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“Arab Spring” or “Arab Winter”? — An Update on the Arab Revolutions

Report of the panel discussion organized by the NYU Center for Dialogues: Islamic World – U.S. – The West

New York University’s Jurow Hall, November 16, 2011
In cooperation with the NYU Hagop Kevorkian Center for Near Eastern Studies

Note to the Reader

The following report is the product of discussions that took place in November 2011 before national elections in Egypt brought the Muslim Brotherhood to power and before the Islamist Ennahda Party took charge of the government in Tunisia. This report captures the attitude and predictions of eminent scholars and policymakers at a moment when citizens in Tunisia and Egypt were going to the polls to elect new national governments for the first time since the revolutions.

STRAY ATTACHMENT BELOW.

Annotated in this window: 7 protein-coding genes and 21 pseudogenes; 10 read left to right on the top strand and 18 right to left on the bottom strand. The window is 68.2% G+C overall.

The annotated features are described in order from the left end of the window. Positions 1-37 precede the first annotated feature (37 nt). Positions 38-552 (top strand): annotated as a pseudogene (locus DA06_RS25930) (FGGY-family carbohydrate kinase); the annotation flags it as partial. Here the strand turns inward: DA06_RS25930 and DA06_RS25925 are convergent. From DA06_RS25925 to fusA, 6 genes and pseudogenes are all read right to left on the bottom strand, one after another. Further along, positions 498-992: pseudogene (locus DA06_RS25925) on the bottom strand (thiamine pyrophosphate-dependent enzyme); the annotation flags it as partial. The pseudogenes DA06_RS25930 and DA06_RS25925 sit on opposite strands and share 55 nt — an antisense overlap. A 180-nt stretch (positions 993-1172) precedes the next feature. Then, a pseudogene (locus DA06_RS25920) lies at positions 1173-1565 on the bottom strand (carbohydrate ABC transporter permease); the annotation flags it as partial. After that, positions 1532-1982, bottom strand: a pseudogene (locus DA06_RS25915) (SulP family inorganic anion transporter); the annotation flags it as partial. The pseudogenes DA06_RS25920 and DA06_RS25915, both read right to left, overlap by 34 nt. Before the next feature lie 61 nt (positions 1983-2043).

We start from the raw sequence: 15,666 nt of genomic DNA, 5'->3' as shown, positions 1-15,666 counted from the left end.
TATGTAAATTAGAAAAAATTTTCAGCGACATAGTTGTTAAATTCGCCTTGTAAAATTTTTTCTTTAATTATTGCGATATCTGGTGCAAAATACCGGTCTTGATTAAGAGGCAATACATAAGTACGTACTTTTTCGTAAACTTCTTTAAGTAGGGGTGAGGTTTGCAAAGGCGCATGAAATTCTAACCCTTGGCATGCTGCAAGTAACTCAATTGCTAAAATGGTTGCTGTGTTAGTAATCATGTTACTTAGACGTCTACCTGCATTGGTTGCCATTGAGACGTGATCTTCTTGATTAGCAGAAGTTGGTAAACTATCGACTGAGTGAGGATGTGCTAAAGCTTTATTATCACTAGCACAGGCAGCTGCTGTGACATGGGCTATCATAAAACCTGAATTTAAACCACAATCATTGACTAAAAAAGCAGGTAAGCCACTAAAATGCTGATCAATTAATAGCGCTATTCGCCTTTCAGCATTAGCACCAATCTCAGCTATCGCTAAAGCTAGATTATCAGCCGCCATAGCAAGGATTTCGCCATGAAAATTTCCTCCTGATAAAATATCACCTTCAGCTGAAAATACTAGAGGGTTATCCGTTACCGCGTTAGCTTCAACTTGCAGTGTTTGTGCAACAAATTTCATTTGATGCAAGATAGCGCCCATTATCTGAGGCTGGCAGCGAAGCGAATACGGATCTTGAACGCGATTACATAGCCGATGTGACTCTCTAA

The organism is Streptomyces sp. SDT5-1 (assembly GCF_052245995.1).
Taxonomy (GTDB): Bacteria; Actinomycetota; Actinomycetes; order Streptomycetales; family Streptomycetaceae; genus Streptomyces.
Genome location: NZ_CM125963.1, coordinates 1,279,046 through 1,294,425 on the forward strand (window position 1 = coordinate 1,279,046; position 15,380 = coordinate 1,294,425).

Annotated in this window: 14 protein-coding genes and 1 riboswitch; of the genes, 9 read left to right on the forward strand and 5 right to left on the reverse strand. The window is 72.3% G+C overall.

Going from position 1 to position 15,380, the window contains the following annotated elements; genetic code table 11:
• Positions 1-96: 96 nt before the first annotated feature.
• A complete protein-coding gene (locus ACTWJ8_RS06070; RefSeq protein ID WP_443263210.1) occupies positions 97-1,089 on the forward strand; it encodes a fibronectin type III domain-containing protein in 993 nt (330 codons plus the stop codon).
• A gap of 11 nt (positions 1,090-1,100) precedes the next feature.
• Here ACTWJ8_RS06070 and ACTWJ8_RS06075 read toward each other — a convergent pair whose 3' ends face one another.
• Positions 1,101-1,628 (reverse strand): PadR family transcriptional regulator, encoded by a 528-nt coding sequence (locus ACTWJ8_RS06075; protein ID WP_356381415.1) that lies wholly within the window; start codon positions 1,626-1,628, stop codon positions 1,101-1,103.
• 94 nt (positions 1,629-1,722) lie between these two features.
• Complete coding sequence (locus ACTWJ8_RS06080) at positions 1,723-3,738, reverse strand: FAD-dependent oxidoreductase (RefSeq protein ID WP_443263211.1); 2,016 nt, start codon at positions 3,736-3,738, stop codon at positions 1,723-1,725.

In hindsight, the panelists’ reflections were quite prescient. They foresaw many of the challenges confronting the Arab world after the revolutions: from the fight for freedom of expression in Tunisia, to the struggle for political participation in Bahrain. As developments continue to unfold, we recommend that the reader use this report as a guide to understanding the political climate before the elections and as a tool for remembering the alternative paths for change that were thought possible before events took their own course.

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